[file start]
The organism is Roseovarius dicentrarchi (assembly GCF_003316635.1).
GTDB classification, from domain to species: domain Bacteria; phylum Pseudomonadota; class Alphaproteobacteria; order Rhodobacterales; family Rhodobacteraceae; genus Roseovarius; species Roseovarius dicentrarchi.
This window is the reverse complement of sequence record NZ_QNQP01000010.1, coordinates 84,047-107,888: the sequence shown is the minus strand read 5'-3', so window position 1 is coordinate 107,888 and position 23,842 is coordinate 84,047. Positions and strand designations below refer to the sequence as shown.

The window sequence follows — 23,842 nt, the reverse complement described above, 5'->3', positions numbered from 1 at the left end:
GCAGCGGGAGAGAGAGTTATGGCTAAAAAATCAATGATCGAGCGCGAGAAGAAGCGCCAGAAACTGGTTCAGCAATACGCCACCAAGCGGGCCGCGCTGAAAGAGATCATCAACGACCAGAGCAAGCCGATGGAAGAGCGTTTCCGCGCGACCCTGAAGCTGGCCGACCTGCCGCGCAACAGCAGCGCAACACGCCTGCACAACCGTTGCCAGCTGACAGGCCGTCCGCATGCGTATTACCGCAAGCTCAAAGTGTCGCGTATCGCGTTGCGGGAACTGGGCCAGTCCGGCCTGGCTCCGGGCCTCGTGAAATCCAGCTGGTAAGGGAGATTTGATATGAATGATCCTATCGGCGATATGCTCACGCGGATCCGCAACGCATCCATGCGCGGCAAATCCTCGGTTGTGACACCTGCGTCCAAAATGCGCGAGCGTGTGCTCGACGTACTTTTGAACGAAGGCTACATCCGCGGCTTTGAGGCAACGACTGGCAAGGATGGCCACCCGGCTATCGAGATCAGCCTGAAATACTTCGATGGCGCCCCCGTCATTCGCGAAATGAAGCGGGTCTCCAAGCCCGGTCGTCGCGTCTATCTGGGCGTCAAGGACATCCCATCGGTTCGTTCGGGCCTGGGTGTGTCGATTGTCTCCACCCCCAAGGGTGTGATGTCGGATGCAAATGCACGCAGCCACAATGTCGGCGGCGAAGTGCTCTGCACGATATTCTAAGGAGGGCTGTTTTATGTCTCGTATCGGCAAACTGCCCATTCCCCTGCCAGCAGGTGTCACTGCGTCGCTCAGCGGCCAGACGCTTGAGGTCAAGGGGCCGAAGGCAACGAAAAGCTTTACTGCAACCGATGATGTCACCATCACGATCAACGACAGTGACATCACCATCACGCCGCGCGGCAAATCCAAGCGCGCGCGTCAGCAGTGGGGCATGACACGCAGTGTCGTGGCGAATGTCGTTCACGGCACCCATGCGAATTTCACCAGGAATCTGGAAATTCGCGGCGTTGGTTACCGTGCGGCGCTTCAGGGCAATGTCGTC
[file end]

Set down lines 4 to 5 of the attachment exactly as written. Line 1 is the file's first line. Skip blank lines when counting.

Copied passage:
The window sequence follows — 23,842 nt, the reverse complement described above, 5'->3', positions numbered from 1 at the left end:
GCAGCGGGAGAGAGAGTTATGGCTAAAAAATCAATGATCGAGCGCGAGAAGAAGCGCCAGAAACTGGTTCAGCAATACGCCACCAAGCGGGCCGCGCTGAAAGAGATCATCAACGACCAGAGCAAGCCGATGGAAGAGCGTTTCCGCGCGACCCTGAAGCTGGCCGACCTGCCGCGCAACAGCAGCGCAACACGCCTGCACAACCGTTGCCAGCTGACAGGCCGTCCGCATGCGTATTACCGCAAGCTCAAAGTGTCGCGTATCGCGTTGCGGGAACTGGGCCAGTCCGGCCTGGCTCCGGGCCTCGTGAAATCCAGCTGGTAAGGGAGATTTGATATGAATGATCCTATCGGCGATATGCTCACGCGGATCCGCAACGCATCCATGCGCGGCAAATCCTCGGTTGTGACACCTGCGTCCAAAATGCGCGAGCGTGTGCTCGACGTACTTTTGAACGAAGGCTACATCCGCGGCTTTGAGGCAACGACTGGCAAGGATGGCCACCCGGCTATCGAGATCAGCCTGAAATACTTCGATGGCGCCCCCGTCATTCGCGAAATGAAGCGGGTCTCCAAGCCCGGTCGTCGCGTCTATCTGGGCGTCAAGGACATCCCATCGGTTCGTTCGGGCCTGGGTGTGTCGATTGTCTCCACCCCCAAGGGTGTGATGTCGGATGCAAATGCACGCAGCCACAATGTCGGCGGCGAAGTGCTCTGCACGATATTCTAAGGAGGGCTGTTTTATGTCTCGTATCGGCAAACTGCCCATTCCCCTGCCAGCAGGTGTCACTGCGTCGCTCAGCGGCCAGACGCTTGAGGTCAAGGGGCCGAAGGCAACGAAAAGCTTTACTGCAACCGATGATGTCACCATCACGATCAACGACAGTGACATCACCATCACGCCGCGCGGCAAATCCAAGCGCGCGCGTCAGCAGTGGGGCATGACACGCAGTGTCGTGGCGAATGTCGTTCACGGCACCCATGCGAATTTCACCAGGAATCTGGAAATTCGCGGCGTTGGTTACCGTGCGGCGCTTCAGGGCAATGTCGTC